Yet another day, and yet another security breach at Facebook. It has literally become that frequent now.

Facebook has now confirmed, that a security breach within the internal systems of the company had left passwords of ‘some’ users in ‘readable’ format. The breach came into light when it was highlighted by noted cybersecurity reporter Brian Krebs in a recent post on his ‘Krebs Security’ blog. Facebook says that it came across the issue during a ‘routine security review’. Well, not sure about what ‘routine’ the company follows but we are glad that this finally came up.

The company has not revealed the number of users that have been affected by the breach. It does mention that it will ask ‘hundreds of millions’ of users to change their passwords. Krebs however, has revealed that the flaw could have affected a massive 600 million users, representing roughly a quarter of the platform’s 2.7 billion users globally.

Krebs further reveals that the bug has been in existence since 2012 and it is only now that Facebook has identified the same. His own internal investigation so far indicates between 200 million and 600 million users may have had their account passwords stored in plain text and searchable by more than 20,000 Facebook employees.

Talking about visibility of these passwords, Facebook’s own statement is pretty much in line with what Brian Krebs has mentioned. Facebook’s VP of Security Pedro Canahauti talks about the same, in a rather uncomfortably convenient tone, “To be clear, these passwords were never visible to anyone outside of Facebook and we have found no evidence to date that anyone internally abused or improperly accessed them.” Canahuati’s ambiguous and unconfirmed statement only highlights the dire state of affairs, when it comes to user security and privacy, at Facebook.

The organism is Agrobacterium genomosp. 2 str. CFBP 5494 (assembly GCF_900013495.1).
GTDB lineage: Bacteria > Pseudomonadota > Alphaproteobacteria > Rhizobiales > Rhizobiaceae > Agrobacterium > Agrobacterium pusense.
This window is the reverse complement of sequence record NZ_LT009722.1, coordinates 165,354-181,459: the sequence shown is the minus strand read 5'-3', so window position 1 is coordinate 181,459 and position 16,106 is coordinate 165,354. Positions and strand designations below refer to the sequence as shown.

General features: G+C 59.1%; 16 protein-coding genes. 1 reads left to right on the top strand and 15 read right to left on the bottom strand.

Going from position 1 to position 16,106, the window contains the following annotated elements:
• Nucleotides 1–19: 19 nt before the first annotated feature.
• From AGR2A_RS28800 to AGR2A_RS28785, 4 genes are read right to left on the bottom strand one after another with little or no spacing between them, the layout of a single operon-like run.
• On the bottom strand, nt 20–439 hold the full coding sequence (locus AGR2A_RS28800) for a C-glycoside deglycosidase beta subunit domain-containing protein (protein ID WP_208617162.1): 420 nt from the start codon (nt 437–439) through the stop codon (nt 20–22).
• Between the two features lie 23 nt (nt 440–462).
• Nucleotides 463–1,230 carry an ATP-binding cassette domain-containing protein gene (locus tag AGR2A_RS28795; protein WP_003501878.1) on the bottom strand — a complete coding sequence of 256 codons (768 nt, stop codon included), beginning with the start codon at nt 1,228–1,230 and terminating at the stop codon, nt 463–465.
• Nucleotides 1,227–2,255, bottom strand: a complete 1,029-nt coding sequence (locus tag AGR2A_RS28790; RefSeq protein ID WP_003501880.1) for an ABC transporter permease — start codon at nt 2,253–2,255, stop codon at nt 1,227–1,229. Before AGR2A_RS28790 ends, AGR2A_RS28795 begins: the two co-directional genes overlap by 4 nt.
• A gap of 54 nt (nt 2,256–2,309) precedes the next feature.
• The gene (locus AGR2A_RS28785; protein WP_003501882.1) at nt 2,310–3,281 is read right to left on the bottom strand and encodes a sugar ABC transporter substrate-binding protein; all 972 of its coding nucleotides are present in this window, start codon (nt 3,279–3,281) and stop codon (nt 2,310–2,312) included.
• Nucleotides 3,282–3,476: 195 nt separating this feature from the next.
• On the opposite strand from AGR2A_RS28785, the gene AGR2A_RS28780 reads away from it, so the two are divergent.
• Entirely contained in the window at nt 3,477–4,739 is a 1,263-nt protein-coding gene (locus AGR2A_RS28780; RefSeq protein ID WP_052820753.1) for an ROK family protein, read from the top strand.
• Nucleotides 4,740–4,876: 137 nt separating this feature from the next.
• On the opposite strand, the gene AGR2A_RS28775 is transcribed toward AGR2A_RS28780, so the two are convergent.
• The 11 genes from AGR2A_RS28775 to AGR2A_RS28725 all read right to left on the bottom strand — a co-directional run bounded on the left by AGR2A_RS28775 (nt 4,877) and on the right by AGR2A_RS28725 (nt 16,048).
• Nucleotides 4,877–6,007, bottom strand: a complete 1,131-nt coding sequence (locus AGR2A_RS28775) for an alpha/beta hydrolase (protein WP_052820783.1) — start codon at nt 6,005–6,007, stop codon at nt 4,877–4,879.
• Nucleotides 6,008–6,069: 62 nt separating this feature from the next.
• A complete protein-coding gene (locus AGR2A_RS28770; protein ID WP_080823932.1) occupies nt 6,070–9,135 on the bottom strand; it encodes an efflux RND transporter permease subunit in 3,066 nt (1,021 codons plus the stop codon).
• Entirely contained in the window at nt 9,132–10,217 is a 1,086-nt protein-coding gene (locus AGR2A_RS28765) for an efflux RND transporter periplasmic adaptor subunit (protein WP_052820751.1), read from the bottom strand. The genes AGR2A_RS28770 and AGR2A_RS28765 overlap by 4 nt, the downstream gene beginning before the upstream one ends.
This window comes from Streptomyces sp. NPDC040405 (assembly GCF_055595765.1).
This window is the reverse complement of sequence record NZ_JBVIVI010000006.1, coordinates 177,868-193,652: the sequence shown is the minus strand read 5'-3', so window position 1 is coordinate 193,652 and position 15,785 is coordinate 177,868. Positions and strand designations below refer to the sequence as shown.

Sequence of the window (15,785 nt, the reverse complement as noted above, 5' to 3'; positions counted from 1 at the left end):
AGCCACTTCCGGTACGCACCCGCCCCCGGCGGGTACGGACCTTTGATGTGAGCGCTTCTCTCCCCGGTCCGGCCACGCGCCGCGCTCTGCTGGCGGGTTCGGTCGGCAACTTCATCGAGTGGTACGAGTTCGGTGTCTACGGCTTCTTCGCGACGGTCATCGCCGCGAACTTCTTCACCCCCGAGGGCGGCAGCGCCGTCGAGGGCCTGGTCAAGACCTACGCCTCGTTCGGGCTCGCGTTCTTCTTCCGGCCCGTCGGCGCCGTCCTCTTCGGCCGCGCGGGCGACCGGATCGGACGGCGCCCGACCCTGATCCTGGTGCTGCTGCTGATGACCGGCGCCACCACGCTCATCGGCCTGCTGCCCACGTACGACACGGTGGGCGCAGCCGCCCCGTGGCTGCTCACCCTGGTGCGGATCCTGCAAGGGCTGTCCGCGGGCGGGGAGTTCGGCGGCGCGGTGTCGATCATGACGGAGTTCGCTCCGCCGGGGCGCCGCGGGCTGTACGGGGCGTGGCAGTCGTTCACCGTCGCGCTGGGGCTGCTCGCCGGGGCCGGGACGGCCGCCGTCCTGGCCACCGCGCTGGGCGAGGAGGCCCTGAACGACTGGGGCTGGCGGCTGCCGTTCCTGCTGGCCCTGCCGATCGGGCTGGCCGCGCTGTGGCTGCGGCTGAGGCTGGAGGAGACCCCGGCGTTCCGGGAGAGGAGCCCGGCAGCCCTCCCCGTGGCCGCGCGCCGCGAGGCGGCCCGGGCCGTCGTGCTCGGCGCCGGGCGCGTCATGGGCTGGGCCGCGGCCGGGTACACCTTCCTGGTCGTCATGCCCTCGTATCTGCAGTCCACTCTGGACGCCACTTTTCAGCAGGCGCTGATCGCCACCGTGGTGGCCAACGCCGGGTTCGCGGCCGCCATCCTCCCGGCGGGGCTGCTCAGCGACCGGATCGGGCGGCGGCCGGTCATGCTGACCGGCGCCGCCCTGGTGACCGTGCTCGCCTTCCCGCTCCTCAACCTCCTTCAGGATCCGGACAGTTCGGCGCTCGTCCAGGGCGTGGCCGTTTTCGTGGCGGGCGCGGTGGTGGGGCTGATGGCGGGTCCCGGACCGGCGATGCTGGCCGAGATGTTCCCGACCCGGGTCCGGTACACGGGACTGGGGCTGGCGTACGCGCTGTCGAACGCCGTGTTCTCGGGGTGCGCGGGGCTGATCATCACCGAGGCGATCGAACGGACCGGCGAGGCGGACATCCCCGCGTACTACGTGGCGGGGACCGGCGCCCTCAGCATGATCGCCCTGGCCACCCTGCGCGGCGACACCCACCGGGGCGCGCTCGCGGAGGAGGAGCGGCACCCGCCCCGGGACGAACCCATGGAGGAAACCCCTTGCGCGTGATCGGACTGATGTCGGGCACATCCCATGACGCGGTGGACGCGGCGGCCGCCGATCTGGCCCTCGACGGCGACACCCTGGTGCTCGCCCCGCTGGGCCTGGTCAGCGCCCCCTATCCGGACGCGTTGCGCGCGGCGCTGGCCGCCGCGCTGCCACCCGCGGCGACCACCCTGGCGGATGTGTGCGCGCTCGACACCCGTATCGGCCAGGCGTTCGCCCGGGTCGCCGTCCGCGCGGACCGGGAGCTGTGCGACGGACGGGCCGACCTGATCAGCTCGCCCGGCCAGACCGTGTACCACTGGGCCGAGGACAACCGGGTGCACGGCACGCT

The company says it will notify hundreds of millions of Facebook Lite users, tens of millions of other Facebook users, and tens of thousands of Instagram users. Considering that ‘hundreds of millions’ of Lite users need to be notified, it looks like most affected users could well be in developing markets, since Lite is primarily meant for users in low and slow connectivity regions.

While the breach has been fixed, this is yet another example of how things have clearly become difficult to manage for the 2.7 billion users strong Facebook. And if the world’s biggest repository of users’ personal information can’t keep it safe, then the need for major reforms — and perhaps an independent review — of the security systems for all of these social media platforms is evident.

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